Autoscaling worker dynos
Most web apps use one or more “worker” dynos for handling asynchronous job processing.
On Heroku, every app gets a “web” dyno by default. If you have dynos running for other processes listed in your
Procfile, those will be considered “worker” dynos. Worker dynos do not (and cannot) handle web requests. They are used for asynchronous jobs—either on a schedule or pulled from a queue.
Judoscale can autoscale worker dynos for many languages and job backends. The current list of supported languages and frameworks is here.
Install an adapter library for your job backend
When choosing a worker dyno from the dyno selector, you will be prompted automatically to install an adapter library.
The adapter installation modal will guide you through the steps needed for your language and job backend. Once you’ve installed the adapter and deployed your code, you will see job queue metrics on your worker dyno page.
Choose job queues to monitor
Often you don’t want to autoscale based on all of your job queues. You might have some low-priority queues where high queue time is acceptable, or you might have your queues split over multiple worker dyno processes.
This why you need to tell Judoscale which queues to monitor. In your worker dyno settings, you’ll see the “Queues” option.
With multiple queues selected, Judoscale will monitor the maximum queue time of those queues.
Again, this is why you might want to omit a low priority queue where high queue time is acceptable—you don’t want that queue to trigger autoscaling.
What is job queue time?
Job queue time is the time elapsed between when the job is enqueued and when it is “picked up” for processing.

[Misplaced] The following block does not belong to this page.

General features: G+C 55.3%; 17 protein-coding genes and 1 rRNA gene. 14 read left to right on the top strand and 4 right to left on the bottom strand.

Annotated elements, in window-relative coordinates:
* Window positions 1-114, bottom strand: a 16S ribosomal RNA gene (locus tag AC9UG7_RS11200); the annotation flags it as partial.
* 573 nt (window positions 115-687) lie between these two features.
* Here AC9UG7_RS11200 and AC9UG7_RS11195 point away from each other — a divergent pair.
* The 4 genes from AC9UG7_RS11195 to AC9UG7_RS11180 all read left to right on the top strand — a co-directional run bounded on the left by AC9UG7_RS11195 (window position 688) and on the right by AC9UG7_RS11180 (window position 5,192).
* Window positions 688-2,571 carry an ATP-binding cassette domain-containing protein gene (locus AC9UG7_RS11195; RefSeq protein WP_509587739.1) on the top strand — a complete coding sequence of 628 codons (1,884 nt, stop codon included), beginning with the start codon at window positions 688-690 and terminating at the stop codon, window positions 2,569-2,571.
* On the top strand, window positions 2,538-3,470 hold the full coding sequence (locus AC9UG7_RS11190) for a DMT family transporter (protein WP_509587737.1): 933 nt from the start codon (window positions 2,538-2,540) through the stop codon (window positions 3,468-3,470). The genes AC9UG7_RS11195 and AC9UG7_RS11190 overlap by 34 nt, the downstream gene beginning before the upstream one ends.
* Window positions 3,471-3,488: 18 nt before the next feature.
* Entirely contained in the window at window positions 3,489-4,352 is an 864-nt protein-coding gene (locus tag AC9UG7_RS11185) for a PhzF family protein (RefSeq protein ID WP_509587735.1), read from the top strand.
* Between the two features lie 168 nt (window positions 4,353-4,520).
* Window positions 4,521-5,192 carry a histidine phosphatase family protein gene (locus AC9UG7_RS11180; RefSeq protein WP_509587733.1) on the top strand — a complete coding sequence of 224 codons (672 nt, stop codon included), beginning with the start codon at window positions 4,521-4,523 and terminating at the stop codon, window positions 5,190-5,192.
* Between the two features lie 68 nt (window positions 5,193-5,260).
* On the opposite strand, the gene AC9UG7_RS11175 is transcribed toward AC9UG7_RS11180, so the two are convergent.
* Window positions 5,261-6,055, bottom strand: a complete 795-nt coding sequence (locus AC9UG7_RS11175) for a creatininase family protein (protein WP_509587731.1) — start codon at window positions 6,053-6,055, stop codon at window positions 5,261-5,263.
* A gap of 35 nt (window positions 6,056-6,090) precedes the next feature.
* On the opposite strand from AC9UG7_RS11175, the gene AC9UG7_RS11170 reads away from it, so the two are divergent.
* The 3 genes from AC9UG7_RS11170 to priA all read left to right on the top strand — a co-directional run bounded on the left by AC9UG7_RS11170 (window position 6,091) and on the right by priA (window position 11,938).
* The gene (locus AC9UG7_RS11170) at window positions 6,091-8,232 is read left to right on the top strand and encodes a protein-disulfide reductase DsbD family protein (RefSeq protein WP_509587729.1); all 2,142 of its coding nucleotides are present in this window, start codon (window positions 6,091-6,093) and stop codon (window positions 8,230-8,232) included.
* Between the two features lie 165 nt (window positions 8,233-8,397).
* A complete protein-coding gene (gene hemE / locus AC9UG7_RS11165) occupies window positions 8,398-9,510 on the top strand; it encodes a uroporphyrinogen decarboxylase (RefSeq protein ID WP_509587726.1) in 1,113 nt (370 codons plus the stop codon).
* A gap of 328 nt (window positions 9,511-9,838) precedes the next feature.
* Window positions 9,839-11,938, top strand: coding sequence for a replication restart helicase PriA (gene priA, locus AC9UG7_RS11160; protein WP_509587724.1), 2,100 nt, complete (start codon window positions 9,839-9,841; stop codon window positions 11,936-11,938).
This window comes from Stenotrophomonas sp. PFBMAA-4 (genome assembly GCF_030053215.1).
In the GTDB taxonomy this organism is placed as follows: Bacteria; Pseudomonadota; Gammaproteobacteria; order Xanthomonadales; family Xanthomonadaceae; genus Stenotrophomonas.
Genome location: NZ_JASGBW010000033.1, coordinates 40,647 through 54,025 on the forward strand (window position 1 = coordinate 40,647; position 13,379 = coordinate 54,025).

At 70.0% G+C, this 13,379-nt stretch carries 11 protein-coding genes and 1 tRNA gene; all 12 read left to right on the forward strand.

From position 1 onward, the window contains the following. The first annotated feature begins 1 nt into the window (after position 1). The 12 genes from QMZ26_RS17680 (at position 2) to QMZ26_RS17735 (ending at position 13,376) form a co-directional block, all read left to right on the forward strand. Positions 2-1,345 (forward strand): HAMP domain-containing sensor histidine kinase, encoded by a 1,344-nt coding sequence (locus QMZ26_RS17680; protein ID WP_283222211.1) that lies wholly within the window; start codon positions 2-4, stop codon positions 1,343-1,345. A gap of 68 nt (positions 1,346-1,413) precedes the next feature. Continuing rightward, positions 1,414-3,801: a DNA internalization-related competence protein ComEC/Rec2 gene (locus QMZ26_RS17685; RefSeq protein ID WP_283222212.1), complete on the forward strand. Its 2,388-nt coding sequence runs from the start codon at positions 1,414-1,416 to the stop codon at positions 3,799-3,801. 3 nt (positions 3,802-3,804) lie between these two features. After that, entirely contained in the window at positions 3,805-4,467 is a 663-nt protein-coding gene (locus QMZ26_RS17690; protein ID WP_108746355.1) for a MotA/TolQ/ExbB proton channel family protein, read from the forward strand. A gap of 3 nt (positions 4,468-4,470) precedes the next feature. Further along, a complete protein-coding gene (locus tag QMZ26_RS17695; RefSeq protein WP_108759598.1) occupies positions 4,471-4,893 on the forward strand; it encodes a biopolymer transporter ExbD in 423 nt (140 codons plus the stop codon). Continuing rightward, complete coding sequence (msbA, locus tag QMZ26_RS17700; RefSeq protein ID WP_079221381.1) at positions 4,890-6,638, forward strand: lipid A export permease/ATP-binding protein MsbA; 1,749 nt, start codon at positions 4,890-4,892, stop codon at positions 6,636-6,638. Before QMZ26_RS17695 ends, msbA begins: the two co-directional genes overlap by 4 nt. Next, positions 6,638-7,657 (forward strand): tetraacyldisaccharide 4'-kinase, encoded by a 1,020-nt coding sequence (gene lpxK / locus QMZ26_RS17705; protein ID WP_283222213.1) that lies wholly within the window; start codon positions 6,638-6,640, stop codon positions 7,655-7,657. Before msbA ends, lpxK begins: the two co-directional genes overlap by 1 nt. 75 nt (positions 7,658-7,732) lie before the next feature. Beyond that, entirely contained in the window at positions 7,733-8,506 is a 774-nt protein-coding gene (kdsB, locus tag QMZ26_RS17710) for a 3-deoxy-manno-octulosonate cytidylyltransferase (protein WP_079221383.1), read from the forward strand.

Some job backends (such as Sidekiq) call this “latency” instead of queue time, but they mean the same.
Judoscale collects queue time for all of your job queues. The queue time you see in Judoscale is the maximum queue time for all selected queues in 10-second buckets.
Queue time vs. queue depth
Queue depth is the number of jobs waiting in a queue, and it has a direct relationship with queue time—as queue depth increases, so does queue time.
Judoscale only uses queue time for autoscaling because it aligns directly with service level expectations. If users are waiting on certain jobs to complete, for example, you can use that knowledge to set a corresonding queue time threshold for autoscaling.
Queue depth doesn’t translate as easily. Is 1,000 jobs too many? 10,000? What if the entire queue can be completed in less than a second? It’s much clearer to say “we expect these jobs to be performed within 5 seconds”, and configure your autoscaling accordingly.
Note that if your jobs take a long time to run, that’s outside the scope of queue time and autoscaling (because autoscaling will not improve job execution time). You will want separate monitoring in place for job performance.